The natural enemy of most structures is water, especially when it comes to roofs. Some would assume fire is more dangerous due to its destructive spreading power, however, house fires are rare. With wind or blunt objects, the damage to a roof is almost immediate and does not spread beyond the initial contact. However, water is an insidious substance that can squeeze through the smallest of cracks and can spread through substances like wood and concrete.
Water damage can happen for any reason, however, most initial sources of infection are caused by a fault in your roof’s defense. Heavy rainstorms are the most common cause of shingle destruction due to the various elements involved. Fast winds will slip under roof tiles and uproot them while falling objects like hail or debris can shatter most shingles. The commonality is that external forces will either strip or shatter roof tiles, exposing the vulnerable wood sheathing underneath. Since storms are accompanied by rain, it follows that water is absorbed by the wooden sheathing, allowing for the following damages to occur.
Wood may be a sturdy building material, but it still has its plant-like ability to absorb water like a sponge. When wood ingratiates itself on water, warping occurs due to uneven evaporation of water at different intervals. This causes extreme changes in the composition of the object, creating unnatural twists. For roofs, the same wavy warping can occur as water spreads and evaporates unevenly throughout the surface. This can also cause sagging, which is very dangerous to the integrity of your home.
Oftentimes a leak creates the perfect breeding conditions for mould to grow and spread. Often water will trickle down from a specific leaking point, and then spread itself through wallpaper, insulation, wood beams, shingles, and concrete. While it stagnates, some water may evaporate, creating humidity. The combination of humidity and substances like wallpaper provides food for the mould, which will subtly grow and deteriorate structures even more.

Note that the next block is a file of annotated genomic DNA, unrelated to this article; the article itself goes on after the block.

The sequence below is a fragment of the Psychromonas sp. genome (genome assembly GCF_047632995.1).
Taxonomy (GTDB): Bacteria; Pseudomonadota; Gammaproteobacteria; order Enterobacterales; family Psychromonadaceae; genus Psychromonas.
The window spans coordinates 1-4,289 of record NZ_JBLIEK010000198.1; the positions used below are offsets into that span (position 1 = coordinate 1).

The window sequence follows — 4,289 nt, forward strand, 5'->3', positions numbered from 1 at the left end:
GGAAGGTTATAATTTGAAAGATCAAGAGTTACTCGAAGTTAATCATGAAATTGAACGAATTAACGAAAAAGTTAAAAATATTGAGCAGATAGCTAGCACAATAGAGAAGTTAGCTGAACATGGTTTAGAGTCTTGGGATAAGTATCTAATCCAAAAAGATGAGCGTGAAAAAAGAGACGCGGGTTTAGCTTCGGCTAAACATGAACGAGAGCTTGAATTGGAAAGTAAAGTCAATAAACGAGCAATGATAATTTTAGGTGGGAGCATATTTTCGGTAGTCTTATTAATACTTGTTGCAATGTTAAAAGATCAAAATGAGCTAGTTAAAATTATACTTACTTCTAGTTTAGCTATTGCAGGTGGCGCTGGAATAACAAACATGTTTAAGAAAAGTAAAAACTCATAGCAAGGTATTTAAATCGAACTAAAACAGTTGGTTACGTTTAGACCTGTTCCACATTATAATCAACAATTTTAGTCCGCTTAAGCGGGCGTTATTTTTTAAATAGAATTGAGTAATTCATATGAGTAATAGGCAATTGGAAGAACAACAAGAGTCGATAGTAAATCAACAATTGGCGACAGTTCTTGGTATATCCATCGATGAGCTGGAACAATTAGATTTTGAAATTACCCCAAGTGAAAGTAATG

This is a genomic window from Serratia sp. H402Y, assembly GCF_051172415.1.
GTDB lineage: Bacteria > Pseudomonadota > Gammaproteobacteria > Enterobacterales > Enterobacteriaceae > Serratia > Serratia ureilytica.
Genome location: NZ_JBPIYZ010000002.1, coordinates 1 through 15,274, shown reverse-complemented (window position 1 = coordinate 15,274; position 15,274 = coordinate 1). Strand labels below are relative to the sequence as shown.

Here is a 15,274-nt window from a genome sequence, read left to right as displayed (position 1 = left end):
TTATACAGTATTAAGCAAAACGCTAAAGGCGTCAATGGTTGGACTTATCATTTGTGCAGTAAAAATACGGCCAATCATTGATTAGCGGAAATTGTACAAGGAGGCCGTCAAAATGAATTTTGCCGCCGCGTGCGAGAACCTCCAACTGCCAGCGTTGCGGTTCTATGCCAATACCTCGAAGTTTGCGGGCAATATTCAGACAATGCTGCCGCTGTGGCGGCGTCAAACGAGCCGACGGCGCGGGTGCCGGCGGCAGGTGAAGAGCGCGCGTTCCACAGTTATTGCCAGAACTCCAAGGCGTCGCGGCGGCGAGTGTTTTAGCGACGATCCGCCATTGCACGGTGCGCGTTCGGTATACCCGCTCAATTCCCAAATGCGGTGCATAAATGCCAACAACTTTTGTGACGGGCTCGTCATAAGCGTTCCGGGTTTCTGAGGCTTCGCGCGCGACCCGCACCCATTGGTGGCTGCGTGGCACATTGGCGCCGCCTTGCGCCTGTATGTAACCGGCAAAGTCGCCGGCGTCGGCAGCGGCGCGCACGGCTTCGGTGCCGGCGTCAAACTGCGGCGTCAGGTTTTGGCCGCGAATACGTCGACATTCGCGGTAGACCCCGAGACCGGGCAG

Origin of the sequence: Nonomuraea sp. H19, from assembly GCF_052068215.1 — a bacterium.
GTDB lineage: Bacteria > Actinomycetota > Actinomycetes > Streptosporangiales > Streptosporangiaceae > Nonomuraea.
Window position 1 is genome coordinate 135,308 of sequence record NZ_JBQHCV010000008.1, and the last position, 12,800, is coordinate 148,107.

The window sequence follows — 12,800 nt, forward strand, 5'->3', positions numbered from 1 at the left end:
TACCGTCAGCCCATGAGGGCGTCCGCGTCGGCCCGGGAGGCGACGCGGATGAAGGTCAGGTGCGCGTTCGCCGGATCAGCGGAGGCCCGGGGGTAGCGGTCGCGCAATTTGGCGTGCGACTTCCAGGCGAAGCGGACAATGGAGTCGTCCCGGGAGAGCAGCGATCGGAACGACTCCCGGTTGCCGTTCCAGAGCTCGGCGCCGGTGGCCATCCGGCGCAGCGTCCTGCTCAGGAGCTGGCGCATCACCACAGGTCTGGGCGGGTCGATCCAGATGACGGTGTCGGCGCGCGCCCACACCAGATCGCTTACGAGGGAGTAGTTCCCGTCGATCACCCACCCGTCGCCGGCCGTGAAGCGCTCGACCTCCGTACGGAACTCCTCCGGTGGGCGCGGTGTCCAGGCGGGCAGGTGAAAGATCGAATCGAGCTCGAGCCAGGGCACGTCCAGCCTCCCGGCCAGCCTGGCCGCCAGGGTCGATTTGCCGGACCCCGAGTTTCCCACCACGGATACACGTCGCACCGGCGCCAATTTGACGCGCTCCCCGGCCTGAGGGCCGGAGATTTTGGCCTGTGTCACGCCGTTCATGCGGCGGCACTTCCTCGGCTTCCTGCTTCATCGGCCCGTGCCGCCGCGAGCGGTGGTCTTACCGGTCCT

Also commonly known as ‘dry rot’, certain kinds of fungi that specialize in feeding off of wood fibers can be spawned from adsorbed water. Much like mould growth, fungal spores thrive off humid environments while feasting on any organic material nearby.
Most of these damages are followed by similar tell-tale signs, which often include
There are some structural components that can be installed while building a roof that serves as preventative measures.
Underlayment is a protective covering that can be installed underneath the shingles. Typically these water-proof barriers are made of asphalt-saturated felt, rubberized asphalt, or other synthetic materials. Combined with the protective material of shingles, the water-proof sheathing serves as added protection during severe weather.
Flashing refers to angular segments of metal which are applied to roofs in order to direct water away from vulnerable areas. Usually applied to areas with divots, this structure can be used to create miniature waterways to prevent pooling water weight. This decreases the chance of potential leakages over time or roof collapse due to collective weight.
Cap shingles are the rounded tiles that are found on the peak of roofs, or along any edges. Not only do their rounded structures help divert water, but they also act as additional protection along roof fault lines.
If there is a small leak affecting a roof, it is possible to fix such a problem with the roof sealant. Providing there is no underlying water damage, roof sealants or roof tar can be placed over the afflicted area. This substance acts as a cement, and will harden into a water-proof barrier over time. Typically these barriers can last up to 10 years, however other damages can create fractures.
For lack of a better word, yes. Any sagging or serious warping of a roof should be treated as an emergency. Sadly, there are no small fixes for this situation. More often than naught the structural damages involved require replacing the entire roof, which is why a professional should be contacted for inspection.
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